Review: On the Inside of a Military Dictatorship


By the very nature of dictatorships and military regimes, documentaries about them are rare. This riveting film about the leadership, and humanitarian crisis, of Myanmar is a good example of the genre. Director Karen Stokkendal Poulsen works within strictly defined borders because to ask the wrong questions or to hammer sensitive areas is lethal. The power brokers have killed before and they will kill again.

Despite that, there is a message in the telling. Nobel Peace Prize laureate Aung San Suu Kyi may be the most famous, and controversial, leader in the world. Her father was the founding general of the Myanmar (former Burmese) army when the country won independence from the British. He was assassinated and the country has been under military leadership ever since. Suu Kyi was imprisoned for years for fighting for democracy while the country languished under crippling international sanctions.

Her release led to her seemingly miraculous ascendency to power in 2016 and a new beginning for a country that had become a pariah. She was going to make it all right, bring goodness and light to a power mad and greedy military dictatorship and open the country to the world. She did not do that, as we all know. This movie is not the story of what she failed to do, it is a spell binding look at how a clever cadre of leaders took a world hero and turned her into their tool.

Once heralded as the Mother Teresa of democracy, Suu Kyi fell from grace in the wake of the Rohingya genocide beginning two years ago and has been withdrawn since. The lure of this film is the promise of an inside look at her involvement in the genocide and what she did, or did not, do to prevent it. There is also the promise of divulging her status with the military government and the status of national democracy.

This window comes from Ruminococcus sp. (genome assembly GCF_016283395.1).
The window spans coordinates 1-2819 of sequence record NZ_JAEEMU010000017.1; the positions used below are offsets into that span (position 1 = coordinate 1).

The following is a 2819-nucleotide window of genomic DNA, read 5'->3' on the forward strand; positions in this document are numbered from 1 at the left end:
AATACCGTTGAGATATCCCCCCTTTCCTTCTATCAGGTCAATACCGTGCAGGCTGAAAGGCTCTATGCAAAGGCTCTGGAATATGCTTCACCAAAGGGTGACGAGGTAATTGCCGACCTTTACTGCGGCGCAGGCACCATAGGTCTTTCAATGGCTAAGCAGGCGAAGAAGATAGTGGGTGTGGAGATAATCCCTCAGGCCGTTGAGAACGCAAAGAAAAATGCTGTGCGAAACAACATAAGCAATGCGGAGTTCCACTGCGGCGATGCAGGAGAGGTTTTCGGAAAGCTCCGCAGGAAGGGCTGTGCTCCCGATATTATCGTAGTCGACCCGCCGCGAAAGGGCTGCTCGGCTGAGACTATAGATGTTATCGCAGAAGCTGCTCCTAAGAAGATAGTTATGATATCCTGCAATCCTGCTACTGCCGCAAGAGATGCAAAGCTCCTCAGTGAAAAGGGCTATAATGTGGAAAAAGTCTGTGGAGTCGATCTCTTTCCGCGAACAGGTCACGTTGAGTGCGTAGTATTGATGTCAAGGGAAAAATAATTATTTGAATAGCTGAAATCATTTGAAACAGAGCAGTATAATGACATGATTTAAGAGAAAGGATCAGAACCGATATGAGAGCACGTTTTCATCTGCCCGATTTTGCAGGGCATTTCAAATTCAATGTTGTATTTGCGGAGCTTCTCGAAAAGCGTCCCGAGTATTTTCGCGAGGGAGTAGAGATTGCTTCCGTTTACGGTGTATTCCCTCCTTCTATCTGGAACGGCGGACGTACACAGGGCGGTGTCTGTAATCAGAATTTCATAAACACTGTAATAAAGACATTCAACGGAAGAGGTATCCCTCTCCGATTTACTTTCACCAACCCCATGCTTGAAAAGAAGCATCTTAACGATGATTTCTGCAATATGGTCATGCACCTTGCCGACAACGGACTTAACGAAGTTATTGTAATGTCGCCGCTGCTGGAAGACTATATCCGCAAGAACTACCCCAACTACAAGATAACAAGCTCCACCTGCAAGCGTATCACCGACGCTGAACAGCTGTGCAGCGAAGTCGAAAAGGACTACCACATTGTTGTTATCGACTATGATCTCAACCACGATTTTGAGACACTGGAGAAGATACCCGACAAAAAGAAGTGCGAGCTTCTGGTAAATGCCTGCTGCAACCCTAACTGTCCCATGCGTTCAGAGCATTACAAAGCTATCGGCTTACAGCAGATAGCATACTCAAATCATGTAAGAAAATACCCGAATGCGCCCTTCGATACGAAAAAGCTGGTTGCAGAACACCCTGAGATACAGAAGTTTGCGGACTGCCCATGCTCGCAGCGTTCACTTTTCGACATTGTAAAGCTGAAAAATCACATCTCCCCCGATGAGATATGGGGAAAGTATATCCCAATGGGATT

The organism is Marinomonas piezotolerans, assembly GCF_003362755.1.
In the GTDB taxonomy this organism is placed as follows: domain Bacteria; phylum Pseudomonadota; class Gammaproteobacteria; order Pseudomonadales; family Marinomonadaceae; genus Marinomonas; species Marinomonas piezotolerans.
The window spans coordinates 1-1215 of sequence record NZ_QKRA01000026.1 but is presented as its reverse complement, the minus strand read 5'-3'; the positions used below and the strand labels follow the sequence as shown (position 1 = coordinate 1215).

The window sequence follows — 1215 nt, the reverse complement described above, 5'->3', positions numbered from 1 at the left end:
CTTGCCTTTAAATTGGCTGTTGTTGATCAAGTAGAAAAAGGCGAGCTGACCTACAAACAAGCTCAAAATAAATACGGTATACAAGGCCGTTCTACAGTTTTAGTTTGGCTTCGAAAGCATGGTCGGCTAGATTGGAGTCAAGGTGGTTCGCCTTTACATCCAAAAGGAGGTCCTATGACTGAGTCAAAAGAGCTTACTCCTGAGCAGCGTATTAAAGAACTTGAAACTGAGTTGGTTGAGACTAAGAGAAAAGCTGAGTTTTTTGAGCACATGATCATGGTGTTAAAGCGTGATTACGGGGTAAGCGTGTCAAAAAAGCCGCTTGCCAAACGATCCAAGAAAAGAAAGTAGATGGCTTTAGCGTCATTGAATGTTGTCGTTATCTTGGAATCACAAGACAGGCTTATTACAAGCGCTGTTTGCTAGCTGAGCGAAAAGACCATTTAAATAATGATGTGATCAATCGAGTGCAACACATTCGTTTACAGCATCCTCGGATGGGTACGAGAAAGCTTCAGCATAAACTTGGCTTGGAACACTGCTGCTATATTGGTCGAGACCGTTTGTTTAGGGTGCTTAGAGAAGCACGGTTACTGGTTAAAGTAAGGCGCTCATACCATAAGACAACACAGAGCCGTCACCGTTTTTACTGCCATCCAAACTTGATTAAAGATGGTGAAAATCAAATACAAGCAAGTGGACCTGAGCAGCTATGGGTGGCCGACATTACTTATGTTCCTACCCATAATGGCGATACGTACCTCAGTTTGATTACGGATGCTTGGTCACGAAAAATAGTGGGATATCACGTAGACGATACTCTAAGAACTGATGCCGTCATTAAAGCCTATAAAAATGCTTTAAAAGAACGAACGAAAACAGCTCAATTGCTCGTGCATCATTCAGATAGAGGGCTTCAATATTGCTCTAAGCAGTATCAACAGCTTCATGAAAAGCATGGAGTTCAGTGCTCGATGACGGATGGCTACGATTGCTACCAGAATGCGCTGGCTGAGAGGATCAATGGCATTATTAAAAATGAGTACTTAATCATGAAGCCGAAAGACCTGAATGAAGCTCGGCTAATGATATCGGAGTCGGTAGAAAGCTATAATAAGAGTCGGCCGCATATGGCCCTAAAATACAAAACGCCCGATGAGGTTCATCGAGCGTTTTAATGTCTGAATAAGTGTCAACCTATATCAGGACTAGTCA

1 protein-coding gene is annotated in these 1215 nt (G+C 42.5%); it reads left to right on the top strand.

Sadly, but not surprisingly, none of this is splashed on the silver screen. Although we get a strong background and one of the best pictures to date of Suu Kyi, the real story is how we could have been so wrong, and how there is still some hope.

Bluntly honest throughout the movie, Suu Kyi said the most important thing in the most direct way. She said she was a politician, and that was all. Reading between the lines and, yes, speculating, she did the best she could with the power she had. Most import of all, she stayed alive and may still lead the country into the free world.

It is easy for us in free countries to say she did not do enough, but after seeing this military machine at work it is possible to partially understand what she did, and why she did not do more. Her first job as savior of Myanmar is to stay alive to fight another day. The tragedy of yet another failed government is not hers alone, it is shared by all nations of the world. As it turns out, the freest and richest are the most culpable.

Rating: 8/10

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